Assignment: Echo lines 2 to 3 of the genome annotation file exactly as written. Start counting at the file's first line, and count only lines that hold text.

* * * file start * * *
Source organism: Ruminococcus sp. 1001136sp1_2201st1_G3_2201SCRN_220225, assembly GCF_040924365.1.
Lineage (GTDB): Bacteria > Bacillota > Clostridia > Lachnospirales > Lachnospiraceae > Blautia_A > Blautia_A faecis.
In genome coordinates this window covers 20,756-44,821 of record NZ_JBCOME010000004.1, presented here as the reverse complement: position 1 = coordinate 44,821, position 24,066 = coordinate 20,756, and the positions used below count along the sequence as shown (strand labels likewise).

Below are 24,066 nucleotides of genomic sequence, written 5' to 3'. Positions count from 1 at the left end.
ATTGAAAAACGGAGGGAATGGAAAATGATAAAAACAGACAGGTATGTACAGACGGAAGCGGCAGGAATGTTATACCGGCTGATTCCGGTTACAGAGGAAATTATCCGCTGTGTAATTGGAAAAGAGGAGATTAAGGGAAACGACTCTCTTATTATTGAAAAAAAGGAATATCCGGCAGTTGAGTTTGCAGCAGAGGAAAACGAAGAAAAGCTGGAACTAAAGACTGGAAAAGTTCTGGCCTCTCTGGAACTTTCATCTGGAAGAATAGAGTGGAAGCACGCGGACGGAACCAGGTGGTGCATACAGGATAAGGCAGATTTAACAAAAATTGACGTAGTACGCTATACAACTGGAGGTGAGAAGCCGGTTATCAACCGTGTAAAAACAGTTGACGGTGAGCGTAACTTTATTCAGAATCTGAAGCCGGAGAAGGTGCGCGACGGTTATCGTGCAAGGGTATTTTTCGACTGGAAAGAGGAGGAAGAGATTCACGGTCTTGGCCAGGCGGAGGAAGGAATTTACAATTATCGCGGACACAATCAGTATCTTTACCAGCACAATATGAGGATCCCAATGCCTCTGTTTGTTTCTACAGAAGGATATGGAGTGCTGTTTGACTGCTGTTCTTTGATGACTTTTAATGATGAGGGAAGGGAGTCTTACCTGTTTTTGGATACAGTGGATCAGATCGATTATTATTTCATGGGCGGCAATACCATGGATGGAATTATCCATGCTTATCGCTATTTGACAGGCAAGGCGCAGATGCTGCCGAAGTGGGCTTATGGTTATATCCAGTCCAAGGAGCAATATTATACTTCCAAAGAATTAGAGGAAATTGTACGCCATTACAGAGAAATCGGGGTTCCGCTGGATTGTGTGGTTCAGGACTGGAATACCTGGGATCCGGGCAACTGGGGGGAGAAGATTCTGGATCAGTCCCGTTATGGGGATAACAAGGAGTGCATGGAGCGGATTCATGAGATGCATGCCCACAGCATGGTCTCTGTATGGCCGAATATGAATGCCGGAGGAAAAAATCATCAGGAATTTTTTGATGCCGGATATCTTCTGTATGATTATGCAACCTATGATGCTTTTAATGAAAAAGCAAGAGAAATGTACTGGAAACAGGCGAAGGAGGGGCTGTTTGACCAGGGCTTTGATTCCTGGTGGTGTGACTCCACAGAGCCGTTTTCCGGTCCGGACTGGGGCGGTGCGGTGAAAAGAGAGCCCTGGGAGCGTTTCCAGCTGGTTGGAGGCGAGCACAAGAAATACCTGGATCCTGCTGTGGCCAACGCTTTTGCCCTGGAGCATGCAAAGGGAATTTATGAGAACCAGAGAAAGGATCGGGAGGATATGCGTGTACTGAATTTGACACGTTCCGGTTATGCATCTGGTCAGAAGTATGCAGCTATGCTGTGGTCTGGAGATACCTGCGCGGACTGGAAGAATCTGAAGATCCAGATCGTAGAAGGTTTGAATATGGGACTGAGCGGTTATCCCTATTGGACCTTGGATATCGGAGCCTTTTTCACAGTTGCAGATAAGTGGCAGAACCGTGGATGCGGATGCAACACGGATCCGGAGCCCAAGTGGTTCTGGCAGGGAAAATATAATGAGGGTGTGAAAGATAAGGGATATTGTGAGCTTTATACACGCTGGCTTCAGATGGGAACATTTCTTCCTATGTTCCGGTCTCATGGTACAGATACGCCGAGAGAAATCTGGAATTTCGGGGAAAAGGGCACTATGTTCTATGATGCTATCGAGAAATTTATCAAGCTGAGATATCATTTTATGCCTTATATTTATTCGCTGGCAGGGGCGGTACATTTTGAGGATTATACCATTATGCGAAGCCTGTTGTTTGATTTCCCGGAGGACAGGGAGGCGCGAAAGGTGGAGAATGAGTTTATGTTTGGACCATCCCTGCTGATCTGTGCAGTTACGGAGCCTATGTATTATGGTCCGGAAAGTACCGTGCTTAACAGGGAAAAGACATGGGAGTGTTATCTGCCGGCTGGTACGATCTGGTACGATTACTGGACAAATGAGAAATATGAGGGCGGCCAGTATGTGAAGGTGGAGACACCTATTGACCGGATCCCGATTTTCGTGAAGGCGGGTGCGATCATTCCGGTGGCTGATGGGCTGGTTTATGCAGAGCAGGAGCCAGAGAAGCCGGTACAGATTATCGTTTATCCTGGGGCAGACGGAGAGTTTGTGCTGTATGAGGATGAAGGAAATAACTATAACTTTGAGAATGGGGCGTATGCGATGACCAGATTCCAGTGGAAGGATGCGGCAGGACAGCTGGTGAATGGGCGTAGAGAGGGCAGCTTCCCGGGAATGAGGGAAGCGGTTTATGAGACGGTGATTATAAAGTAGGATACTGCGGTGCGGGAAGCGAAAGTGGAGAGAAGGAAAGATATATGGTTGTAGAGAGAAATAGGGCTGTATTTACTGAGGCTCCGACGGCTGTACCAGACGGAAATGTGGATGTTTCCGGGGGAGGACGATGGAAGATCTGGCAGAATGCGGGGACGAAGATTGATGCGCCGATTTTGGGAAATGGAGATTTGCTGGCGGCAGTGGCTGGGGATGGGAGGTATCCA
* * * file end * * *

Lineage (GTDB): Bacteria > Bacillota > Clostridia > Lachnospirales > Lachnospiraceae > Blautia_A > Blautia_A faecis.
In genome coordinates this window covers 20,756-44,821 of record NZ_JBCOME010000004.1, presented here as the reverse complement: position 1 = coordinate 44,821, position 24,066 = coordinate 20,756, and the positions used below count along the sequence as shown (strand labels likewise).